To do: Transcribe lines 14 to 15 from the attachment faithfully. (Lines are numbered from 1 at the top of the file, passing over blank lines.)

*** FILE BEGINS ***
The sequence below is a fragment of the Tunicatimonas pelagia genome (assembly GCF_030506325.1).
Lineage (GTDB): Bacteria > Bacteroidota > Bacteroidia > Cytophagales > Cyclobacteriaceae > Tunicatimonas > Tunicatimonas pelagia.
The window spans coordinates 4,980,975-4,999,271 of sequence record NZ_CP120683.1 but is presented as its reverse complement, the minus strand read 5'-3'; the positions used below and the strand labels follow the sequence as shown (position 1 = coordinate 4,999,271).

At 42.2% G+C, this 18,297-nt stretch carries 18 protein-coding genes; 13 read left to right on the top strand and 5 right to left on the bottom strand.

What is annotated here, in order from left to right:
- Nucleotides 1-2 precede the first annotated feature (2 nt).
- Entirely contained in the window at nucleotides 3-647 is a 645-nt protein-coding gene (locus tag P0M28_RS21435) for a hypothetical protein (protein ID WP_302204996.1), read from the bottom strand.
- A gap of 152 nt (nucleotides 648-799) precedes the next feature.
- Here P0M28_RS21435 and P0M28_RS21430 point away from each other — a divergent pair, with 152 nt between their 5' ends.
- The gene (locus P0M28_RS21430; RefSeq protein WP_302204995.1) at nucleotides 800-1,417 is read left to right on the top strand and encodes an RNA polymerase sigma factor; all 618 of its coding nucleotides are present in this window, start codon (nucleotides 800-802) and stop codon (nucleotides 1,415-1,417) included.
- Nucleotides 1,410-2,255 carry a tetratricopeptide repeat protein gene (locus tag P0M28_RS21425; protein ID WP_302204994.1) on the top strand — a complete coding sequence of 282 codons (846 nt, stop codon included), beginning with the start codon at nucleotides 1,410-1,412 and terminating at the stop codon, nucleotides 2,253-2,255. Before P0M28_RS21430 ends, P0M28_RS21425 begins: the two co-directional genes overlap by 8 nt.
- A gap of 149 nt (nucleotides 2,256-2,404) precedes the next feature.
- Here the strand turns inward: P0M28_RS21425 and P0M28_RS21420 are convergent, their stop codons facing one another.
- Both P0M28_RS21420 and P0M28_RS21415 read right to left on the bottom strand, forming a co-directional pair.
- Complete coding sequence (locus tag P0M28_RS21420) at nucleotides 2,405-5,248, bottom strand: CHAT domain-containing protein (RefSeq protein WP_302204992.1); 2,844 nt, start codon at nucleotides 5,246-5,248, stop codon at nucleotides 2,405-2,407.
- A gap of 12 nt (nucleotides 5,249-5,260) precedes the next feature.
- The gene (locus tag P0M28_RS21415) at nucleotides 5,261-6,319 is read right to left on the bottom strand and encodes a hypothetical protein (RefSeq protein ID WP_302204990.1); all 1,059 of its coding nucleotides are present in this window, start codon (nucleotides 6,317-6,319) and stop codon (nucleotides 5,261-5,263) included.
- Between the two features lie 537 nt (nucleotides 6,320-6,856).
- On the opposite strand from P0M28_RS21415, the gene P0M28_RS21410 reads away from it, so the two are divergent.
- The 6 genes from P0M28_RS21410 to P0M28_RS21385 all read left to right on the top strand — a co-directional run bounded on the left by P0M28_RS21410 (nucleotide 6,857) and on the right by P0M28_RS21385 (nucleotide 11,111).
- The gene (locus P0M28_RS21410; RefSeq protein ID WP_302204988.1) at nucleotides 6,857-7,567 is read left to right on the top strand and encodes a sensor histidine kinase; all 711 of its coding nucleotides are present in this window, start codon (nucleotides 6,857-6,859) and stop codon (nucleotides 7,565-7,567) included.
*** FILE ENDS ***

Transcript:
- Both P0M28_RS21420 and P0M28_RS21415 read right to left on the bottom strand, forming a co-directional pair.
- Complete coding sequence (locus tag P0M28_RS21420) at nucleotides 2,405-5,248, bottom strand: CHAT domain-containing protein (RefSeq protein WP_302204992.1); 2,844 nt, start codon at nucleotides 5,246-5,248, stop codon at nucleotides 2,405-2,407.